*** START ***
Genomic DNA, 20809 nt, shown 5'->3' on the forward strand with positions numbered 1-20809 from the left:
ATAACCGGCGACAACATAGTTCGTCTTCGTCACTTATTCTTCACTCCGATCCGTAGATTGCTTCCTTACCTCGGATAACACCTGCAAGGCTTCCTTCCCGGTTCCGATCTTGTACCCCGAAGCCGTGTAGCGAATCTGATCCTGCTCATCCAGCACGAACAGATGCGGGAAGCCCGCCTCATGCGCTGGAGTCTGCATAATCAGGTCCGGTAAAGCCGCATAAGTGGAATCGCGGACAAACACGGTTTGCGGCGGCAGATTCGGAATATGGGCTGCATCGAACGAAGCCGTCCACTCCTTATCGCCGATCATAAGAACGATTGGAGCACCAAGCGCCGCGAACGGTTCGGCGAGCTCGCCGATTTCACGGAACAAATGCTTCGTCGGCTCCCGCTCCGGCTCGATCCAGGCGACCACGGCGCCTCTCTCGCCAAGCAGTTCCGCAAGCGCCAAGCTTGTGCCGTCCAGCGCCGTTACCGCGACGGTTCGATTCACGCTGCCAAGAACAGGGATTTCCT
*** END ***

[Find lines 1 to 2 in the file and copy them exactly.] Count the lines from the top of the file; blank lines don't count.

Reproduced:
Genomic DNA, 20809 nt, shown 5'->3' on the forward strand with positions numbered 1-20809 from the left:
ATAACCGGCGACAACATAGTTCGTCTTCGTCACTTATTCTTCACTCCGATCCGTAGATTGCTTCCTTACCTCGGATAACACCTGCAAGGCTTCCTTCCCGGTTCCGATCTTGTACCCCGAAGCCGTGTAGCGAATCTGATCCTGCTCATCCAGCACGAACAGATGCGGGAAGCCCGCCTCATGCGCTGGAGTCTGCATAATCAGGTCCGGTAAAGCCGCATAAGTGGAATCGCGGACAAACACGGTTTGCGGCGGCAGATTCGGAATATGGGCTGCATCGAACGAAGCCGTCCACTCCTTATCGCCGATCATAAGAACGATTGGAGCACCAAGCGCCGCGAACGGTTCGGCGAGCTCGCCGATTTCACGGAACAAATGCTTCGTCGGCTCCCGCTCCGGCTCGATCCAGGCGACCACGGCGCCTCTCTCGCCAAGCAGTTCCGCAAGCGCCAAGCTTGTGCCGTCCAGCGCCGTTACCGCGACGGTTCGATTCACGCTGCCAAGAACAGGGATTTCCT